Video piracy and its Impact on indian film industry
ByMr. Vivek Y. Dhupdale Code No. BR-01
Introduction Cinema has been the most popular entertainment source. People of all age groups, young and old, women and children, flocked to the cinema halls in very-increasing numbers. The Indian film industry was considered to be the largest and richest in the world, second only to that of Hollywood. But now all this has changed owing to competition- first from Black and White T.V, then from Color TV, last of all from Video Piracy.
Objectives of the Study Assessing the extent of video piracy prevailing in India in various segments of the Indian film industry namely cinematographic works. Assessing the impact of video piracy on copyright owner and the national economy. Evolving a phased programme for tackling the situation by improving the enforcement of the Copyright Act, 1957 as well as to promote scheme of awareness creation.
Methodology Data collection from the creators to the places of final use of films. Discussions with organisations such as registered copyright societies. Discussions with the copyright owners such as film, video producers, cable right holders and other experts. Questionnaires are developed for copyright enforcement authorities, right holders such as producers, distributors / sellers or end of copyrighted items. The sample size has decided by striking a balance between the numbers of players (eg. Manufacturers, suppliers) involved in the segment and the time and cost involved in conducting the field survey. Based on these, it is decided to interview about 50 copyright owners and 50 sellers.
Methodology Selecting sample endusers is a herculean task as the copyrighted film products are used in varying intensities by almost all the urban and rural households. Therefore, as a thumb rules it is decided to interview 150 endusers. Regarding selection of respondents, the procedure varied from stratified and purposive sampling depending upon the target group nature to ad-hoc selection based on the availability of respondents. Some international agencies like WIPO, are also being contacted to know the extent of video piracy and the methodologies adopted against video piracy at the international level.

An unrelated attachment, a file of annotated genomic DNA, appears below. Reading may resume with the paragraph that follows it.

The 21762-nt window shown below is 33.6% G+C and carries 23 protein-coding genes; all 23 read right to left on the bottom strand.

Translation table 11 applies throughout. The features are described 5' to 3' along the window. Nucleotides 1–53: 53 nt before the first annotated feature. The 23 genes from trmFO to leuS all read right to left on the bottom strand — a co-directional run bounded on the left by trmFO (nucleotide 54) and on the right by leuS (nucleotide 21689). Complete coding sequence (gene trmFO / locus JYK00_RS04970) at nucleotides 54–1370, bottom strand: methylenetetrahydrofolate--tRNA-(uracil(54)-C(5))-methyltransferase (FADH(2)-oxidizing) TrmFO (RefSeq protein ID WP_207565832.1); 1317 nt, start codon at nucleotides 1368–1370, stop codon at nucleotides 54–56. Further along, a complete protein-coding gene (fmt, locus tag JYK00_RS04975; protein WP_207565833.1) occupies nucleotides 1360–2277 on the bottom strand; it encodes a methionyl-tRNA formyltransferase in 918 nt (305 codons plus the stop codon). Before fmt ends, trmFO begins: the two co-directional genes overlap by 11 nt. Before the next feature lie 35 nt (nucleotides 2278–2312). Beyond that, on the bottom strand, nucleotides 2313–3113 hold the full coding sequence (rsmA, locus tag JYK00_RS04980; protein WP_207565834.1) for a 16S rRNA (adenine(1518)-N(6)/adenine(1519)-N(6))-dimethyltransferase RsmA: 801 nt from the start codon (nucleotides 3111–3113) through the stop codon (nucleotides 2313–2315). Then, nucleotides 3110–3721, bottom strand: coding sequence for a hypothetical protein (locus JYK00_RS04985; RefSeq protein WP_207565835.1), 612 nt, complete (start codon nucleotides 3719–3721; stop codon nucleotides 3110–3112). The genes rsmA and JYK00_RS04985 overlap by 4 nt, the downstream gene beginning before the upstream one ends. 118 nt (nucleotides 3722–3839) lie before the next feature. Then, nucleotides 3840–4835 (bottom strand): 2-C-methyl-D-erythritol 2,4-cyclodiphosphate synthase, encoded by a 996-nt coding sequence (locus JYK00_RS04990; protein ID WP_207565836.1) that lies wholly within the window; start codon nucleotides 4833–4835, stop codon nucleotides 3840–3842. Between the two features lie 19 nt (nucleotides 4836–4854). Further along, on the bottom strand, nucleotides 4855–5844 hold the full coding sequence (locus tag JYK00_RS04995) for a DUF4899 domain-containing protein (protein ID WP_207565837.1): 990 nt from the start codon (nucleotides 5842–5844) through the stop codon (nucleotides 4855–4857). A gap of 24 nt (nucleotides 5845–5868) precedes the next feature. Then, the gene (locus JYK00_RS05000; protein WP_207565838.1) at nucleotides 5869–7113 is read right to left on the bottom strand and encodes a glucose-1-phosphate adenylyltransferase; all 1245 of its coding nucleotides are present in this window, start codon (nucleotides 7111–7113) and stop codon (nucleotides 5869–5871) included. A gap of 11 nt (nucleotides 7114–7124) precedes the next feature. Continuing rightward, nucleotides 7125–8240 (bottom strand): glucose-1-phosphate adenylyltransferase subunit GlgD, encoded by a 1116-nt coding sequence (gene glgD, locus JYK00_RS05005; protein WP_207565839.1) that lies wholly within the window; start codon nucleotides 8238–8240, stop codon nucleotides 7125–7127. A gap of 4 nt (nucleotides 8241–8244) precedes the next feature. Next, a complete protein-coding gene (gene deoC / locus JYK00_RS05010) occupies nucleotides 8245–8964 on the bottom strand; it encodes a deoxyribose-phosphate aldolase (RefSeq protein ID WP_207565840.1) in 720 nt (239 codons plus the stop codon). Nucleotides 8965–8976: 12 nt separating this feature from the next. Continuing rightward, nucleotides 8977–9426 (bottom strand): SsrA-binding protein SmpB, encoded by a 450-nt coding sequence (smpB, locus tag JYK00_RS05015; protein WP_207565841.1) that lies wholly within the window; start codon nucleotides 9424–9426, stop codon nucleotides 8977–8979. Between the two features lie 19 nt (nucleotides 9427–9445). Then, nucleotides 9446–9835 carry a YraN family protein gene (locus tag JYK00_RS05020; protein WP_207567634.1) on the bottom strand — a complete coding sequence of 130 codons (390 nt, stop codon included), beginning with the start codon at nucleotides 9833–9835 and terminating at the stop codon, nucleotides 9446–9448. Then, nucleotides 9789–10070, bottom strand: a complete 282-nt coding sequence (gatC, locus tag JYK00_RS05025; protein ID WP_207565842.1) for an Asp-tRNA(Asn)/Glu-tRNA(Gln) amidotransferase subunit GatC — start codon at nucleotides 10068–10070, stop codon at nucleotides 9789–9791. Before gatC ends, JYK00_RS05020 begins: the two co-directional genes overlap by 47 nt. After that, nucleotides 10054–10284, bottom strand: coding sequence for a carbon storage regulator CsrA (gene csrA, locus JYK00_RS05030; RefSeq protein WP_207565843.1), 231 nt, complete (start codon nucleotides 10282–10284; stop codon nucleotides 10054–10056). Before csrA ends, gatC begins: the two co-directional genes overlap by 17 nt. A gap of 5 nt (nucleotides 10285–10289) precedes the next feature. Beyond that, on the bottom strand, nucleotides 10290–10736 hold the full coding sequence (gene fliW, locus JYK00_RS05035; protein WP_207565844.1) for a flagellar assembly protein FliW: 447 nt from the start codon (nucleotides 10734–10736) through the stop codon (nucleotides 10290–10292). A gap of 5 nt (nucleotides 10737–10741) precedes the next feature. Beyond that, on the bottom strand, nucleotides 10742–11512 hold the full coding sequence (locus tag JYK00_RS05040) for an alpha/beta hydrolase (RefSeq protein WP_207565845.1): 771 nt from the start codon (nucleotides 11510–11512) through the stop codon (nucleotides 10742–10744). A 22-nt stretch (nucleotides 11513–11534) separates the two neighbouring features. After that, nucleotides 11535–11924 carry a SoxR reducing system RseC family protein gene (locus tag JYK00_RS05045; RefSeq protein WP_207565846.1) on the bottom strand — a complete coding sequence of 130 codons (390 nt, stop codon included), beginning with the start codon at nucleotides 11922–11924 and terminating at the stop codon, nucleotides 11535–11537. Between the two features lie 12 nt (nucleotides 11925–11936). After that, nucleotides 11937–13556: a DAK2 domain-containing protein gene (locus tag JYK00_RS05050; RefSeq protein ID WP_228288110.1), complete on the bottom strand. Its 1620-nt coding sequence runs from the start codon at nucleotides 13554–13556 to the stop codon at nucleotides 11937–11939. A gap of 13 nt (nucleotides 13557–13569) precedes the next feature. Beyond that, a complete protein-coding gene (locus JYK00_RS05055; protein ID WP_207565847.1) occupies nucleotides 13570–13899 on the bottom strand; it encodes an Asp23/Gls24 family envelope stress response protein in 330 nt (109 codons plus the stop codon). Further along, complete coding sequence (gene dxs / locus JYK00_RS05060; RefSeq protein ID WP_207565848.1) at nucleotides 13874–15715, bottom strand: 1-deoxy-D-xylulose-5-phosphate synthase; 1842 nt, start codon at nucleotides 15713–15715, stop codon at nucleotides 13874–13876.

Factors Responsible For Video Piracy Screening of pirated video films in hotels, clubs, video coached luxury buses and restaurants, etc. Video home recordings and mushrooming of video libraries. Growth of cable television. Banning of Films creates curiosity to watch the banned films hence raising demands for pirated films. Sharp drop in cinema-going audience due to the law and order situation as well as bombs and fire scare in theatres. Availability of pirated CDs/DVDs at a much cheaper rates than the original video films. Availability of internet downloading options.
Extent of Video Piracy Recently United States has placed India on its “Special 301” Priority Watch List1, along with 8 other countries, including China, Russia and Pakistan, etc. for failing to protect American movies, Computer Software and other copyrighted material from piracy. The US Trade Representative‟s Report which was released on 25th April 2008, says that the piracy and trademark counterfeiting remains a serious problem in India in a range of products that include pharmaceuticals and distilled spirits. Apart from the above mentioned nine listed countries, thirty-six other countries figure on a lower level watch list. This is a serious concern and India must act urgently to put in place a proper and stringent mechanism to combat Video/ software piracy and counterfeiting activities. The report says that the US continues to urge India to improve its IPR regime by providing stronger protection of copyrights, trademarks and patents.1. Source: S. Rajagopalan, ‘India on US watch list”, The New SundayExpress”, Belgaum ed., 27th April 2008.